Earlier this year, Adele from Persnickety Snark ran a poll asking readers to nominate their favourite Young Adult (YA) books of all time. The final Top 100 had a lot of predictable titles (Twilight), as well as a few books I’d thought were either adult (Pride and Prejudice) or children’s literature (Harry Potter). There were also some books that made me think, ‘Oh, why didn’t I remember to add that one to my list?’ (for example, Little Women). Anyway, here are the books that I nominated this year as my favourite YA books of all time:
10. Cold Comfort Farm by Stella Gibbons
Possibly the funniest book I have ever read. Flora decides to improve the lives of her unfortunate relatives, whether they like it or not.
9. I am David by Anne Holm
A boy escapes from a concentration camp and makes his way across Europe in search of his mother. Devastating, but ultimately, there’s a message of hope.
8. The Friendly Young Ladies by Mary Renault
They live on a houseboat. Leo writes cowboy books for a living and Helen gets paid to draw gory operations. What’s not to like?
7. Treasure Island by Robert Louis Stevenson
A fabulous adventure. Pirates, buried treasure, a marooned sailor, a brave teenage lad – and Long John Silver, one of the scariest villains ever, because you never quite know whose side he’s on.
6. The Hole in the Hill by Ruth Park
I nearly chose Playing Beatie Bow instead, but this book is special. A group of smart, resourceful kids get lost in a mysterious cave system in the wilds of New Zealand and discover something amazing.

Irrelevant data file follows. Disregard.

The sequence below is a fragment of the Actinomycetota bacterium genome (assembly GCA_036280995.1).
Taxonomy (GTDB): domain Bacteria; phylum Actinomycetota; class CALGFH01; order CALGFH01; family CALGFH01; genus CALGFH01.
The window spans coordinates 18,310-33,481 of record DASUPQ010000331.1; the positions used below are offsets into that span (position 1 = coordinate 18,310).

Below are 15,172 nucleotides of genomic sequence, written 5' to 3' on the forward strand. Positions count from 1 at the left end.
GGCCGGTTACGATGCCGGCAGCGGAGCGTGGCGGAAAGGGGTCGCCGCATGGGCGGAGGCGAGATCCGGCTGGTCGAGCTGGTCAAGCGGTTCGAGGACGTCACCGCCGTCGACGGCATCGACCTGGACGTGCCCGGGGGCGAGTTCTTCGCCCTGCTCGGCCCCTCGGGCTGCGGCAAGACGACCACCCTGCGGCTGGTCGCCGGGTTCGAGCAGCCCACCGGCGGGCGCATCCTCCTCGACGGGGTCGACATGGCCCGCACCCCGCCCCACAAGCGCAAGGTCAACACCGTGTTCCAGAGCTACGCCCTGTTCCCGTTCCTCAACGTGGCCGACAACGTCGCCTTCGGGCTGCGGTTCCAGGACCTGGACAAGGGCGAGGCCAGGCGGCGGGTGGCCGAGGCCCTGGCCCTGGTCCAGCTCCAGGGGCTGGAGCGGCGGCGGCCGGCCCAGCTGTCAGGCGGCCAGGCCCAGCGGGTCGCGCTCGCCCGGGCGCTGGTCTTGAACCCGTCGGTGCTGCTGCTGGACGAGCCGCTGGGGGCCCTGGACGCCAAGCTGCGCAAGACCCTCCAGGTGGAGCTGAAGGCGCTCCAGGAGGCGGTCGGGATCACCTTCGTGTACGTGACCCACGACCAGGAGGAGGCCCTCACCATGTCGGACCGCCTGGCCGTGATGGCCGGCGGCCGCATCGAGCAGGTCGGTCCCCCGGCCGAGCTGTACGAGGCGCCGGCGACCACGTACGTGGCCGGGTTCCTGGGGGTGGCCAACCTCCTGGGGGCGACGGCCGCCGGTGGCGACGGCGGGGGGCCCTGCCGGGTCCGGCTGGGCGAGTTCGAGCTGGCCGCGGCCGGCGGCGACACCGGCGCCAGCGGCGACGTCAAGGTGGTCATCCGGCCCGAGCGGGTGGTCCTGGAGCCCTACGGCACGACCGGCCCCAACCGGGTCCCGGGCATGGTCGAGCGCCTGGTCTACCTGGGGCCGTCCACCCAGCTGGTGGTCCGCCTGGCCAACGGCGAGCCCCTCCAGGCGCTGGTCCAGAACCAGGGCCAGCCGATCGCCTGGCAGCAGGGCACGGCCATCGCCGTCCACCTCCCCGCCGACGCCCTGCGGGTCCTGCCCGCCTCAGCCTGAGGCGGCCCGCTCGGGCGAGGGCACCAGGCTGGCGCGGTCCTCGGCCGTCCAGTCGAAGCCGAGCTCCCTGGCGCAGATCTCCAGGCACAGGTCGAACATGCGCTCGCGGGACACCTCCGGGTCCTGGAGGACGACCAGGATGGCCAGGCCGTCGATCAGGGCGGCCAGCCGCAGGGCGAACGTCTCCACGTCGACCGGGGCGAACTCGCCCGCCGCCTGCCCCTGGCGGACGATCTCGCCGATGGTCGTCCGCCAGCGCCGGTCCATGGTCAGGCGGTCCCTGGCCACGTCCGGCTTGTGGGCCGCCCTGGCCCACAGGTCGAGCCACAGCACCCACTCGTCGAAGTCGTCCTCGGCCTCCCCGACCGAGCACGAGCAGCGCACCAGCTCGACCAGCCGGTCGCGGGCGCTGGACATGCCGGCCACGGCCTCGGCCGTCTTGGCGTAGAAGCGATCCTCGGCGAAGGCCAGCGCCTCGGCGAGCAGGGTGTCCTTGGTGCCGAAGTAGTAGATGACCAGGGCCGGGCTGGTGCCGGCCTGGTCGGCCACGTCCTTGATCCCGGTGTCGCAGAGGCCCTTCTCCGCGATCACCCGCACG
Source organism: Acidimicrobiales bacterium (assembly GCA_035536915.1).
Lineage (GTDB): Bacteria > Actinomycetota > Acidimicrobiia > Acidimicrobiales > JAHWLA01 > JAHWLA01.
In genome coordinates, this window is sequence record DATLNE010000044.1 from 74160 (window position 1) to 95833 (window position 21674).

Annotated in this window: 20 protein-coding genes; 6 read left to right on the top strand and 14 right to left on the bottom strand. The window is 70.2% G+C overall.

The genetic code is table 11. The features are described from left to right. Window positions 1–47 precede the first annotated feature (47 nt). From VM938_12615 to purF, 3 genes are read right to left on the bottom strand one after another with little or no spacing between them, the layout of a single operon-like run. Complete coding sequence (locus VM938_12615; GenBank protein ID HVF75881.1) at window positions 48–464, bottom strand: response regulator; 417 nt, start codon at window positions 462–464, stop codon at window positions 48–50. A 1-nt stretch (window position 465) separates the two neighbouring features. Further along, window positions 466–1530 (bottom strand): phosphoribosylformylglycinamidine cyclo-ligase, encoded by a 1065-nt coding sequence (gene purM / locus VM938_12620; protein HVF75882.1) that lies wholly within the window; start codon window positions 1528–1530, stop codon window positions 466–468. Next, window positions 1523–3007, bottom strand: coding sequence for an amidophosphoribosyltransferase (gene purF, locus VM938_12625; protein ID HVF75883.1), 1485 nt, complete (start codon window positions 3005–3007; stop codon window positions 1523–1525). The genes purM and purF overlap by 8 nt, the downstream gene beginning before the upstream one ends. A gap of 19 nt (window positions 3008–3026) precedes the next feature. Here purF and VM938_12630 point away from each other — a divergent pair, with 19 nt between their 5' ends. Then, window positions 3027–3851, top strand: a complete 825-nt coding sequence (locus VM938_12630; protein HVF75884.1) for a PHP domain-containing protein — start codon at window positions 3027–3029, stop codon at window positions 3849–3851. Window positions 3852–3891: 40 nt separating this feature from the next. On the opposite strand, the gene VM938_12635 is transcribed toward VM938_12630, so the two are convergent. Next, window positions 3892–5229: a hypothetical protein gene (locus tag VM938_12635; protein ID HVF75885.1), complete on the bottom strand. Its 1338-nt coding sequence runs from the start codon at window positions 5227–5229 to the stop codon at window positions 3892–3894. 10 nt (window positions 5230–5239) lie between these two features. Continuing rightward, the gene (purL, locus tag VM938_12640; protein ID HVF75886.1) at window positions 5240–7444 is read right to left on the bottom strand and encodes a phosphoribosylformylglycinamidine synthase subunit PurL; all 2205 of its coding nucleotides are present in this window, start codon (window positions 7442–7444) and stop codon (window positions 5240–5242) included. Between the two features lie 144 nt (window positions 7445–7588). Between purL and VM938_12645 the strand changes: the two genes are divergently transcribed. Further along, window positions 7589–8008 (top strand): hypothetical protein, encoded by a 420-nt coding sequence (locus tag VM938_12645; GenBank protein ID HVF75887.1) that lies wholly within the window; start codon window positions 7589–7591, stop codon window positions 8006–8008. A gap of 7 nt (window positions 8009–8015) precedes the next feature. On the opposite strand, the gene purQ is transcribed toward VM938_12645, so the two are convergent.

5. Sophie’s World by Jostein Gaarder
A history of philosophy for teenagers. No, wait, don’t run away! It’s funny and exciting and very accessible, with a great twist in the middle and two terrific female narrators.
4. The Shape of Three by Lilith Norman
Only Lilith Norman could make ‘twins separated at birth’ into this kind of convincing, emotionally-wrenching drama. She also paints a wonderful portrait of Sydney in the 1970s.
3. I Capture the Castle by Dodie Smith
One of the loveliest coming-of-age stories ever (even if I still can’t understand how Cassandra could treat poor Stephen the way she did). And it’s set in a castle.
2. Oranges Are Not the Only Fruit by Jeanette Winterson
An adopted teenage girl gives up her religion, her family and her whole community after she falls in love with another girl. But it’s not depressing! It’s funny, warm and smart, and a real inspiration for anyone who’s ever felt different.
1. Someday This Pain Will Be Useful To You by Peter Cameron
A teenage boy in Manhattan anxiously contemplates adult life, meanwhile managing to alienate everyone around him. Brilliant, hilarious, touching – the best book about a teenager that I’ve ever read.